10. What is the most rewarding part of being a chef?
Happy guests are. You spend hours over hours cooking something and it is eaten up within five minutes. Obviously the worst is when you put all your love, time, and attention into a dish and then people don’t like it.


1. What is the most exciting thing you have ever tasted?
I think prahok is very exciting, but the first time I tasted it I didn’t like it at all. Prahok shows the evolution of food in Cambodia. In China they use MSGs and in Cambodia they use prahok to make things taste stronger. It is very interesting what you can make with prahok: Fish sauce, pork sauce, so many kinds of sauce . . .

2. Please define indulgence.
I indulge in simple and good food in company. Food is a simple thing for me. I enjoy veal head in a good frame, for example when it is heated properly. You cannot eat it in a very social situation because you need to pay attention to the food. That’s not possible when you are playing around in a social dinner. If I feel like it, I can eat foie gras at 9am in the morning with a friend and a very good sweet wine. That will make me very happy for the day and the day after.

Alain ‘Papa’ Darc is executive master chef at Topaz. He has a giant heart and appetite.
Alain ‘Papa’ Darc is executive master chef at Topaz. He has a giant heart and appetite. THALIAS

3. Is dining etiquette important to you?
In a restaurant service and manners are very important because food needs a show. There are two kinds of food for me. One kind is the food for every day. You don’t need to sit, can eat it at any corner. In the restaurant, that’s different because people who come to eat are stressed. You have to make them soft. The waitresses need to walk elegantly and slowly and provide a service that nobody notices because they miss nothing and pay attention to the food. But young people always play with their phones nowadays. That’s picking your nose or your ears! If you spend so many hours to make like the best steamed carrot you want the people to pay attention. On the other hand, it is relative because things are changing with time. I like a cigar and a cognac after dinner to enjoy my life, but today you cannot do that in the restaurant anymore because we protect people who don’t smoke.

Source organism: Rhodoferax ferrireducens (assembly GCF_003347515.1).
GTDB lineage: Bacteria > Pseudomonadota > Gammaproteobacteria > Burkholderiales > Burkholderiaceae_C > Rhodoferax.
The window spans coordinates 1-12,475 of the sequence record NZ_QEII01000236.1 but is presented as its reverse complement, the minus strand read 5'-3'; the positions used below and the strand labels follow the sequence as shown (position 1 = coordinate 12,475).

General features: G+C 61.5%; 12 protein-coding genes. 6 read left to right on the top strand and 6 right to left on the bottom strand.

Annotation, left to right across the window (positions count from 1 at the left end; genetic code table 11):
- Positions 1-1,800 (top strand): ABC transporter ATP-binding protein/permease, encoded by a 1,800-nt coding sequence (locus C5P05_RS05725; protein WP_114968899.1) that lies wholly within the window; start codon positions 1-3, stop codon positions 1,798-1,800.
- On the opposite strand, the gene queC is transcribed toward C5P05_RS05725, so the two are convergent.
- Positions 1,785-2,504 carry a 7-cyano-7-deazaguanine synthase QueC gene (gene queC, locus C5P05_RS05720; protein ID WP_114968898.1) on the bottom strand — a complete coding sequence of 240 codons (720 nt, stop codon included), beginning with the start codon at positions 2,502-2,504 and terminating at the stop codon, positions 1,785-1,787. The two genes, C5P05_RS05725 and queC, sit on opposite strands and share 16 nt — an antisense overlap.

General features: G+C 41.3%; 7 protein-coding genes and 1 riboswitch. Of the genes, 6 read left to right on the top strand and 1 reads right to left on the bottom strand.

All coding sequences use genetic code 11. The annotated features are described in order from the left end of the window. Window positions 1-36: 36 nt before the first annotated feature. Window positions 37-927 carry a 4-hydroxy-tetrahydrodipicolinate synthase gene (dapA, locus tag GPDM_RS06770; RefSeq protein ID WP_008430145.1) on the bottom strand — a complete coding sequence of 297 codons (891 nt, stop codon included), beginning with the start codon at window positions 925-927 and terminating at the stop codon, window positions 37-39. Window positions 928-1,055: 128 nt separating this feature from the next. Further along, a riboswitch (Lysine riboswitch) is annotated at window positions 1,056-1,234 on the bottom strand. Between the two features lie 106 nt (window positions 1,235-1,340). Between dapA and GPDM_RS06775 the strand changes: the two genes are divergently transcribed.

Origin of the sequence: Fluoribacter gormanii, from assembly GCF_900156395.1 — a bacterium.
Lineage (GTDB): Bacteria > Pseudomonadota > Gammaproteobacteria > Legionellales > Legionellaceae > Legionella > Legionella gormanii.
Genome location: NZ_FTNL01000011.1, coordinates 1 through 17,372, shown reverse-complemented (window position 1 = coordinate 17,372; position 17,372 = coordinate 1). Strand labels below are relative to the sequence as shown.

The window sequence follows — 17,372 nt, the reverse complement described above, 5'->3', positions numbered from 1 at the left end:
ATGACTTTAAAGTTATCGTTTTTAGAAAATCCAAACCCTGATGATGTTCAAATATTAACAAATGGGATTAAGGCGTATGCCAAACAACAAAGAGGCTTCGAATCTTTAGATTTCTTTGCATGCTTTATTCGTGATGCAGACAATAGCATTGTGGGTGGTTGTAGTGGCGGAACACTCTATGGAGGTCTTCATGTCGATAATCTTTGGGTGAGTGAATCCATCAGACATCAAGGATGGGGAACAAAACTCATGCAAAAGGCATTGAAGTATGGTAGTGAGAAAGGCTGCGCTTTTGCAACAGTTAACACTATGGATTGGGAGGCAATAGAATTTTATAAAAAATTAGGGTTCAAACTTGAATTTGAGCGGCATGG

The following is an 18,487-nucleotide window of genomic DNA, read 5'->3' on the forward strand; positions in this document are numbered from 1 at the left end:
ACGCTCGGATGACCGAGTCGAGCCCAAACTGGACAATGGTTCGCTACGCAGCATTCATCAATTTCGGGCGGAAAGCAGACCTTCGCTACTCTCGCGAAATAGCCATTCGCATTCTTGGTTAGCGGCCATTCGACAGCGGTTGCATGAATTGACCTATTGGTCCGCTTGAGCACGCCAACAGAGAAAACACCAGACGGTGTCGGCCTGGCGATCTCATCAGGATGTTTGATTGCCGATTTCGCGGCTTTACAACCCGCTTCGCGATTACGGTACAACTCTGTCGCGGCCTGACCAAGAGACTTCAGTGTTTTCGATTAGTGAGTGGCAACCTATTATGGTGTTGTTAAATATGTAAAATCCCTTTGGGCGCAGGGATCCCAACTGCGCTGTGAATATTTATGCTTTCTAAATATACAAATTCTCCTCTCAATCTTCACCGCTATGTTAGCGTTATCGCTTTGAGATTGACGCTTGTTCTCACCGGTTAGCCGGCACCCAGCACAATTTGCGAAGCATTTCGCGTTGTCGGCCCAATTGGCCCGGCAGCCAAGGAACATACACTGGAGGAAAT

4. Which three ingredients have the most potential in terms of diversity?
Potatoes, pork and sugar.

5. If you had potatoes, pork and sugar and one hour to make a delicious dish – what would you make?
I would make pork ribs

6. What is the secret of a successful French restaurant menu in a very international community such as Phnom Penh?
Food has become one in the world. We eat the same everywhere. A carrot is a carrot. You find it anywhere in the world. In Japan they only had two kinds of sauce. Not tasty. But now they make so much sauce and stock. They learned that from France and France have skills form Japan. Some people call that “fusion food” but I tell them they are stupid. That’s just marketing. Is a potato French? No, it is from South America. Pasta came to Europe with Marco Polo. Since then, the globalisation of food started. All you need to do is make things just a little different for people from different countries.

7. What is the most ‘love-it-or-hate-it’ dish?
One time I went to the province and I saw a small cookshop. I was hungry and bought meat they had. I ate and they asked me if I knew what I was eating – it was dog. I didn’t know.

8. What do you think about Cambodian cuisine?
I think in the next 10 years Cambodian cuisine is going to become one of the best in the world. Why? They use around 50 different herbs here. Eighty per cent of the products in the local market are organic. It is so tasty! At the moment however food is still mostly seen as utility not to make you happy. Gastronomy follows the level society has reached. In a poor society you eat what you can. In Europe they ate only stew made form cabbage and potatoes.

9. What do you think about the ban on foie gras some countries have?
Maybe one day we’ll ban making babies. This is stupid. Man is the predator on top of the food chain. How can people accept war and care about this? Will they ban farting one day because that produces methane and destroys the ozone layer? When I went to slaughterhouse in France they played classical music to calm the cows before slaughtering them. Some societies have demanded that treatment to reduce stress. In Cambodia I witnessed something very interesting. Cows here don’t care when they are killed or when they see how other cows are killed. It is a cultural thing.

10. What is the most rewarding part of being a chef?
When you can see your guests sitting at their table quiet because they only enjoy the food.